'Christine' offers an unnerving, mesmerizing character study
By Diane Carson
The film simply titled Christine offers an absorbing, at times mesmerizing, and ultimately mystifying character study. How could anyone wholly explain Sarasota television reporter Christine Chubbuck's live, on-air suicide in 1974? But credit to director Antonio Campos who carefully charts the nooks and crannies of Christine's complex, troubled personality and Rebecca Hall in an Oscar worthy performance.
With Christine anchoring every scene with only a few exceptions, Hall must segue convincingly through vulnerability informed by determination, ambition struggling with paralyzing stress, and assertiveness undermined by self-criticism. Hall is pitch perfect: clashing with her unhelpful mother Peg with whom she still lives, arguing with TV station boss Mike who channels his own '70s sexism, attracted to on-air anchor George but incapable of relaxing with him, and cool to her colleague Jean who tries to show support. Hall's stiff body posture, slightly tense jawline, and arrhythmic delivery communicate one aspect of Christine's persona. This contrasts with the calm, relaxed, modulated verbal and nonverbal presentation when Christine performs with her hand puppets for children at local hospitals.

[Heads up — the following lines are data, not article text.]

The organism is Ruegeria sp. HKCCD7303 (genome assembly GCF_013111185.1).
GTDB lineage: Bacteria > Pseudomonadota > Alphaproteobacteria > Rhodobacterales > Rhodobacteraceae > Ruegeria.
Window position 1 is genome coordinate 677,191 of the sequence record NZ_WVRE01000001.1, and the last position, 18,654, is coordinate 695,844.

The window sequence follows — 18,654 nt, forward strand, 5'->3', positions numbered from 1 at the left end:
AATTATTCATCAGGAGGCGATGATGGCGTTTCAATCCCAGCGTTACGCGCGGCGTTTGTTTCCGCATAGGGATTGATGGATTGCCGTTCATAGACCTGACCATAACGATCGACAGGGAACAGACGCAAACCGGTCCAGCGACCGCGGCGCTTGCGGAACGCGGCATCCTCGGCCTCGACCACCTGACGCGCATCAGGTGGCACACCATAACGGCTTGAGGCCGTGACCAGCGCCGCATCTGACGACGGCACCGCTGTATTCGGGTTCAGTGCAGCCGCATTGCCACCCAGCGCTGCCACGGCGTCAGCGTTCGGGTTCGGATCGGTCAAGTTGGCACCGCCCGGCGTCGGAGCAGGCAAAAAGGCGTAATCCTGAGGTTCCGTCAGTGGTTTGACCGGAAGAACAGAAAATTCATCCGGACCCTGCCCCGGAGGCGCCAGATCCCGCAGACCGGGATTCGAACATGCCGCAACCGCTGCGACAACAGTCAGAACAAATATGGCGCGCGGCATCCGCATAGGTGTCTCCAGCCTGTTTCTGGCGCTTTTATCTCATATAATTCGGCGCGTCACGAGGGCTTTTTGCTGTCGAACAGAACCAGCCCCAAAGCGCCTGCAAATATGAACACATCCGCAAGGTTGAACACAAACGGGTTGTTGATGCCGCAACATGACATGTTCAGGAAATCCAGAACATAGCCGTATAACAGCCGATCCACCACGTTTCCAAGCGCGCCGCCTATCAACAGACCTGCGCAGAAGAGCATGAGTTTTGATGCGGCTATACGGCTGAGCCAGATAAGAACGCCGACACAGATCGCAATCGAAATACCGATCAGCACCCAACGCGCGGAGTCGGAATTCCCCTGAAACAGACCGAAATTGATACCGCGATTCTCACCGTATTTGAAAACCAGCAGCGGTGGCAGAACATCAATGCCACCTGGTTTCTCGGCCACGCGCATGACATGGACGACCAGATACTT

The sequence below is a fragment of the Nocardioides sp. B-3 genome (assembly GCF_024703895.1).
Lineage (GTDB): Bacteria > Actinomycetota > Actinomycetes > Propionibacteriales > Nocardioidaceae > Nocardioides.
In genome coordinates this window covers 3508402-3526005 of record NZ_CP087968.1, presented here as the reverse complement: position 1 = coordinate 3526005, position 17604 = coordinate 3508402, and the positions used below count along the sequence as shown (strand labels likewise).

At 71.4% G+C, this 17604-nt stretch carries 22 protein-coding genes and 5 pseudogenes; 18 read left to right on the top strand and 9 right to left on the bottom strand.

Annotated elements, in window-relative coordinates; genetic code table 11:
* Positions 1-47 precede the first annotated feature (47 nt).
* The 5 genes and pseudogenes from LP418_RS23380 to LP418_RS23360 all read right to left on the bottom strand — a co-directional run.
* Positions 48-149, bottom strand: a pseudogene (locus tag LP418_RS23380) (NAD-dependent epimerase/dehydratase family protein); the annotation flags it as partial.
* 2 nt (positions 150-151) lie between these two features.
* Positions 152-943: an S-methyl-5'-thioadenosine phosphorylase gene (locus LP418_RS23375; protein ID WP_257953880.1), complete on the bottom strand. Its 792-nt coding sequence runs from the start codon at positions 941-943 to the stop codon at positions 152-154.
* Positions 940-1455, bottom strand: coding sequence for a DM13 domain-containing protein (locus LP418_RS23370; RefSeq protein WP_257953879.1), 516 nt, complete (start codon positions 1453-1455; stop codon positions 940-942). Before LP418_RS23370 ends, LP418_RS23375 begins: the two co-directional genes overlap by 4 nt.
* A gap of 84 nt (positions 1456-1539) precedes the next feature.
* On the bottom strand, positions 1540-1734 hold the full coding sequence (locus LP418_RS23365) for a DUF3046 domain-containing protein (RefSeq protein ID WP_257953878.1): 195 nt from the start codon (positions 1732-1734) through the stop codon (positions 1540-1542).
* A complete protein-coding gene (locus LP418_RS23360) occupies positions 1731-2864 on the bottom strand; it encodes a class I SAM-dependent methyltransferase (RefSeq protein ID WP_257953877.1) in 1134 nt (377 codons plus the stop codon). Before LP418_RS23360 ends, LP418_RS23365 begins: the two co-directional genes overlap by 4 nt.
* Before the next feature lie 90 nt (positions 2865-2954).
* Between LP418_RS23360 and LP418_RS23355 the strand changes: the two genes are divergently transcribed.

Through a 70s television monitor, director Campos introduces Christine, practicing and questioning her interview technique. And the demands of if-it-bleeds-it-leads journalism is never let off the hook as Christine argues for more than her human interest beat. As the station boss, Tracy Letts expresses a simmering and at times explosive frustration with Christine. Equally good are Michael C. Hall as TV anchor George, Maria Dizzia as colleague Jean, and J. Smith-Cameron as the mother. The art direction expresses Christine's demoralized moods with muted colors from costumes to surroundings.
Most important for this subject, Campos refuses to sensationalize the suicide, focusing instead on effecting an empathetic approach to Christine. He watches the reactions and ineffectiveness of everyone involved up to their shock at Christine's action. I thought of the disbelief and distress expressed repeatedly when individuals act out in violent ways. Christine sheds light on one such person without pretending we can ever quite understand. At Landmark's Plaza Frontenac Theatre.
Footnote: At the 2016 True/False Film Fest, director Robert Greene also took Christine Chubbuck's suicide as his subject matter. From another perspective, in Kate Plays Christine he investigates the event through Kate Lyn Sheil who is playing Christine Chubbuck in his film. Ethical concerns over dramatizing this event and the toll it takes for Sheil to play Christine add more layers to remembering such a horrific event as Chubbuck's suicide. Kate Plays Christine will screen at the St. Louis International Film Festival, held November 3 to 13.